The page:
Linked by Christopher W. Cowell-Shah on Thu 8th Jan 2004 19:33 UTC
General Development This article discusses a small-scale benchmark test run on nine modern computer languages or variants: Java 1.3.1, Java 1.4.2, C compiled with gcc 3.3.1, Python 2.3.2, Python compiled with Psyco 1.1.1, and the four languages supported by Microsoft's Visual Studio .NET 2003 development environment: Visual Basic, Visual C#, Visual C++, and Visual J#. The benchmark tests arithmetic and trigonometric functions using a variety of data types, and also tests simple file I/O. All tests took place on a Pentium 4-based computer running Windows XP. Update: Delphi version of the benchmark here.
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Re: RoyBatty
by Bascule on Thu 8th Jan 2004 23:03 UTC

One of my biggest pet peeves about java has always been no unsigned. It might not seem like a big deal to a lot of people but for what I was doing, I ended up doing a lot bit-masking to get things done, as you stated. C# has unsigneds.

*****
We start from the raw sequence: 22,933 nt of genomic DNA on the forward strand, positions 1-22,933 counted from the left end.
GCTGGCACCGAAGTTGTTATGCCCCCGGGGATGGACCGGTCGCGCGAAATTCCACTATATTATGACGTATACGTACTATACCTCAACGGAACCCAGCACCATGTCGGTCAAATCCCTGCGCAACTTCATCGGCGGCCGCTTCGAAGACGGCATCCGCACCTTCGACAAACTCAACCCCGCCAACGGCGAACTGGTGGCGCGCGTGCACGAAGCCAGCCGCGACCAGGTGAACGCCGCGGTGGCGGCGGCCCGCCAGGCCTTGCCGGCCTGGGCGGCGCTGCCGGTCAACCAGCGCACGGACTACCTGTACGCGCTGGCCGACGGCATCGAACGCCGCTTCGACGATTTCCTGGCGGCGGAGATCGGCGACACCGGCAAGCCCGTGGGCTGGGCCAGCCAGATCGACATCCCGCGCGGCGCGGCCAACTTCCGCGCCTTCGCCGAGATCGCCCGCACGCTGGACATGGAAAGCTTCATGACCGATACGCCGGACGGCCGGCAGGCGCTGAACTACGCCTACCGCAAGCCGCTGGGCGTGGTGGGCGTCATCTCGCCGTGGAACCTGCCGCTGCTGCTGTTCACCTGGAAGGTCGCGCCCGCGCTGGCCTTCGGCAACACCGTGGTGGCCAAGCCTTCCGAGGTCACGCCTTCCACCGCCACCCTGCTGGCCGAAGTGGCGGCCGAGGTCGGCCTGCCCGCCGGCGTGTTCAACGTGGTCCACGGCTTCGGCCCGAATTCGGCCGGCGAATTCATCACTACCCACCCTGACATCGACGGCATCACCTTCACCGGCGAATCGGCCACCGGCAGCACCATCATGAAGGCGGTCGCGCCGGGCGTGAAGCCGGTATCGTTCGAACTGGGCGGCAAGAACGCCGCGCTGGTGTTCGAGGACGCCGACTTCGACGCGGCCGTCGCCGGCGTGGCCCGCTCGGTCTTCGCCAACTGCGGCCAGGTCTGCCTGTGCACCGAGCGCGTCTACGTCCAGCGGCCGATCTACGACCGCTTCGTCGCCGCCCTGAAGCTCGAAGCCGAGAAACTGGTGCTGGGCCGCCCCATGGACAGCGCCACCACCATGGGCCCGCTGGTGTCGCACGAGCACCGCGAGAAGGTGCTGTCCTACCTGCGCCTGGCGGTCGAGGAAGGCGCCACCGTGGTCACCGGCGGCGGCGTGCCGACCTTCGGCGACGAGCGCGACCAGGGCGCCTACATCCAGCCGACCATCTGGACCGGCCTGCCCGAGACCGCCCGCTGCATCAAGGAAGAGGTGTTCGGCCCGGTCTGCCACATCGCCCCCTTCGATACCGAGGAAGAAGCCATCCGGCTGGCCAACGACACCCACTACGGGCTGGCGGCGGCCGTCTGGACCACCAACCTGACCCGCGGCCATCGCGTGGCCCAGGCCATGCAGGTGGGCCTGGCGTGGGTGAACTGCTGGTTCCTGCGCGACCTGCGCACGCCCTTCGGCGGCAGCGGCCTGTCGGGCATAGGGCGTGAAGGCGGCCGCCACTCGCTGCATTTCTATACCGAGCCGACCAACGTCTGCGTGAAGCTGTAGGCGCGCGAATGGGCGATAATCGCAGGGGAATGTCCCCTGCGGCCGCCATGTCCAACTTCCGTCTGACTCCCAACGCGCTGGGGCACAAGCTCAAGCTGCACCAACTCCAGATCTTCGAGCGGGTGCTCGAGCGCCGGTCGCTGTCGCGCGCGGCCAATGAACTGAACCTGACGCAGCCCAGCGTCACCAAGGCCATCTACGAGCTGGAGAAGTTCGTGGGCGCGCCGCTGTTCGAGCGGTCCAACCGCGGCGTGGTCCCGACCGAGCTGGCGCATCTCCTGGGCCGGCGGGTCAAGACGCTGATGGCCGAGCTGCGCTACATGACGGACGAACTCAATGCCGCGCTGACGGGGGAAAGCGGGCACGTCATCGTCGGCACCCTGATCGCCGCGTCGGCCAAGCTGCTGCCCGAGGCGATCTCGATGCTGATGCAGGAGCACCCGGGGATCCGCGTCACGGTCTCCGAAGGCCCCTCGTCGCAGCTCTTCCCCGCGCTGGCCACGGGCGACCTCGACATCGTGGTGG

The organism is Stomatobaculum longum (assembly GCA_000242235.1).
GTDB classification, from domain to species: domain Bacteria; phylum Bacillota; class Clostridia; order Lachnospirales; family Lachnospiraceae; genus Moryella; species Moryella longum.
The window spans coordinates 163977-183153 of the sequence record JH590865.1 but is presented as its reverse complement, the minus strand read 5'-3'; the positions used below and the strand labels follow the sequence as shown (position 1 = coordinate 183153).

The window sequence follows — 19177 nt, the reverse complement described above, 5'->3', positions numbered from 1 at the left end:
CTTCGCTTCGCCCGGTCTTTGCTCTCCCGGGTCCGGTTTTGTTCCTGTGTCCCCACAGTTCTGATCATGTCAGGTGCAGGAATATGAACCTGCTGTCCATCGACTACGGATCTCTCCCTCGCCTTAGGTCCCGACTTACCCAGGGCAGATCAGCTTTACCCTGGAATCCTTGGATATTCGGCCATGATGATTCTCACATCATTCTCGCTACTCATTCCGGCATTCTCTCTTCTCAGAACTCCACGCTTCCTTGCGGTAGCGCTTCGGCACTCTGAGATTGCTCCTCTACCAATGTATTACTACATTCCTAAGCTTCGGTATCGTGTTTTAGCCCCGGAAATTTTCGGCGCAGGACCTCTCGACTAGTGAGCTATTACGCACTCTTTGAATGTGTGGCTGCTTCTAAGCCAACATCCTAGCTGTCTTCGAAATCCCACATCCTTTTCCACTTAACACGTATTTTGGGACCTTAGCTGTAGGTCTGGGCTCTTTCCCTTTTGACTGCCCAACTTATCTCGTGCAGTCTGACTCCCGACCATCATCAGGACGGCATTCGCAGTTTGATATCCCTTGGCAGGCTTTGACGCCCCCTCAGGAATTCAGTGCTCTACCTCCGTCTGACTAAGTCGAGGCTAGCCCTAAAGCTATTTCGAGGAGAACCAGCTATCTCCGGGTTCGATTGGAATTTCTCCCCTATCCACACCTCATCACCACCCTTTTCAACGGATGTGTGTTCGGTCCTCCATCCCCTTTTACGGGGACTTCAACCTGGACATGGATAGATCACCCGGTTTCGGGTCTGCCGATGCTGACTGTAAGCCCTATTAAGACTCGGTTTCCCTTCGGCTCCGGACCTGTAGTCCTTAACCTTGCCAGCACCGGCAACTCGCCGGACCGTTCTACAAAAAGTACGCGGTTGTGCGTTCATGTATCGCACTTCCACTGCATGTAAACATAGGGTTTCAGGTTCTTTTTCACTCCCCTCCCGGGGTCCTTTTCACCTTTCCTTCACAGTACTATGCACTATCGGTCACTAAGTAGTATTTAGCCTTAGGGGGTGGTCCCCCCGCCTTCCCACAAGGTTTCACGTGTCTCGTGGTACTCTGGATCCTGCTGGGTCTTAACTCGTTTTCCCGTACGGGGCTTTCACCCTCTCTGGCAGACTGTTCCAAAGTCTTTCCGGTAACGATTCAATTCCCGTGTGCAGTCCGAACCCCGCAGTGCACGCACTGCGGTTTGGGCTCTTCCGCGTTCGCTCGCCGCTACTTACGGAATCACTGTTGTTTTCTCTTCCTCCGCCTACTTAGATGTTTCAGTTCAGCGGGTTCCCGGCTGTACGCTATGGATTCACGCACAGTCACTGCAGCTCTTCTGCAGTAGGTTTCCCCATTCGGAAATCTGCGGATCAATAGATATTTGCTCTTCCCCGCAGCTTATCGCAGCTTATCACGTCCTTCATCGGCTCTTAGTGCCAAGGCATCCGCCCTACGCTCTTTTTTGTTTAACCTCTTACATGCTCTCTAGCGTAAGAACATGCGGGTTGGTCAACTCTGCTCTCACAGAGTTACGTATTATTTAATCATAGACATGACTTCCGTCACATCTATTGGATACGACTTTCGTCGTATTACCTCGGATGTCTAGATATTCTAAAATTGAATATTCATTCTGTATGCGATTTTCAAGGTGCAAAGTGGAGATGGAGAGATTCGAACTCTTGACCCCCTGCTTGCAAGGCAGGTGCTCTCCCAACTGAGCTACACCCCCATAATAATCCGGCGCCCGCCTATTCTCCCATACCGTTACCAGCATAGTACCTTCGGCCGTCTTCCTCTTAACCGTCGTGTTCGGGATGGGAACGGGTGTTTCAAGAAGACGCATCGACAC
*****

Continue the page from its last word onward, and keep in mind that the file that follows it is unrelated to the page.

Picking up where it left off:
Agreed. One of the first things I ever wrote in Java (about 9 years ago) was an implementation of IDEA, and I quickly learned why lack of unsigned types was a bad thing. I ended up using signed 32-bit integers to emulate unsigned 16-bit integers, and of course this was done in conjunction with a great deal of masking. This revealed to me one of the many hacks which were thrown into the Java syntax, the unsigned shift operator >>>. Sun, wouldn't it have been simpler to support unsigned types?